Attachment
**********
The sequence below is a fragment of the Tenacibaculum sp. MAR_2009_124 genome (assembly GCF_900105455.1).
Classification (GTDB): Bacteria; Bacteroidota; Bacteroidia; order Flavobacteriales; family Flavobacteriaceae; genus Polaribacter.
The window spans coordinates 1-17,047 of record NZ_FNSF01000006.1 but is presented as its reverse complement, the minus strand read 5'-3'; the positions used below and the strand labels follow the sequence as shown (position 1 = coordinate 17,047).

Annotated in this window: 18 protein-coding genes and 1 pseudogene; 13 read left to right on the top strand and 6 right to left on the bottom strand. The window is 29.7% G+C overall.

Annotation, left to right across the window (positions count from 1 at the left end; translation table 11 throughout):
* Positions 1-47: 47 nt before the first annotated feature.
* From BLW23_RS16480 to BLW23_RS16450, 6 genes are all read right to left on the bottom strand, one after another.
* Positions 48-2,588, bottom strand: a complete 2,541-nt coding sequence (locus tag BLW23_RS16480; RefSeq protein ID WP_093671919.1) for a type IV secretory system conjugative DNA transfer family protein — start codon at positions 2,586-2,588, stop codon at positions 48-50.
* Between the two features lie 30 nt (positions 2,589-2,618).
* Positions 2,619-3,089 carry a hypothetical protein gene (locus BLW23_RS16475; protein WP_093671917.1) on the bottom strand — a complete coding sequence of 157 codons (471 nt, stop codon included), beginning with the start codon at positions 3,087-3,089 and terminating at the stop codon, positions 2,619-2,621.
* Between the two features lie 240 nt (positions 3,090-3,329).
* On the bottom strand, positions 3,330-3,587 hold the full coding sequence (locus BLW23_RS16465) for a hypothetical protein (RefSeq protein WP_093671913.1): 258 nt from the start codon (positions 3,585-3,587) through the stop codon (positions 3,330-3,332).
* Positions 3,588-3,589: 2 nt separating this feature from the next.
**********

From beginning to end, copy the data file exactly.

The sequence below is a fragment of the Tenacibaculum sp. MAR_2009_124 genome (assembly GCF_900105455.1).
Classification (GTDB): Bacteria; Bacteroidota; Bacteroidia; order Flavobacteriales; family Flavobacteriaceae; genus Polaribacter.
The window spans coordinates 1-17,047 of record NZ_FNSF01000006.1 but is presented as its reverse complement, the minus strand read 5'-3'; the positions used below and the strand labels follow the sequence as shown (position 1 = coordinate 17,047).

Annotated in this window: 18 protein-coding genes and 1 pseudogene; 13 read left to right on the top strand and 6 right to left on the bottom strand. The window is 29.7% G+C overall.

Annotation, left to right across the window (positions count from 1 at the left end; translation table 11 throughout):
* Positions 1-47: 47 nt before the first annotated feature.
* From BLW23_RS16480 to BLW23_RS16450, 6 genes are all read right to left on the bottom strand, one after another.
* Positions 48-2,588, bottom strand: a complete 2,541-nt coding sequence (locus tag BLW23_RS16480; RefSeq protein ID WP_093671919.1) for a type IV secretory system conjugative DNA transfer family protein — start codon at positions 2,586-2,588, stop codon at positions 48-50.
* Between the two features lie 30 nt (positions 2,589-2,618).
* Positions 2,619-3,089 carry a hypothetical protein gene (locus BLW23_RS16475; protein WP_093671917.1) on the bottom strand — a complete coding sequence of 157 codons (471 nt, stop codon included), beginning with the start codon at positions 3,087-3,089 and terminating at the stop codon, positions 2,619-2,621.
* Between the two features lie 240 nt (positions 3,090-3,329).
* On the bottom strand, positions 3,330-3,587 hold the full coding sequence (locus BLW23_RS16465) for a hypothetical protein (RefSeq protein WP_093671913.1): 258 nt from the start codon (positions 3,585-3,587) through the stop codon (positions 3,330-3,332).
* Positions 3,588-3,589: 2 nt separating this feature from the next.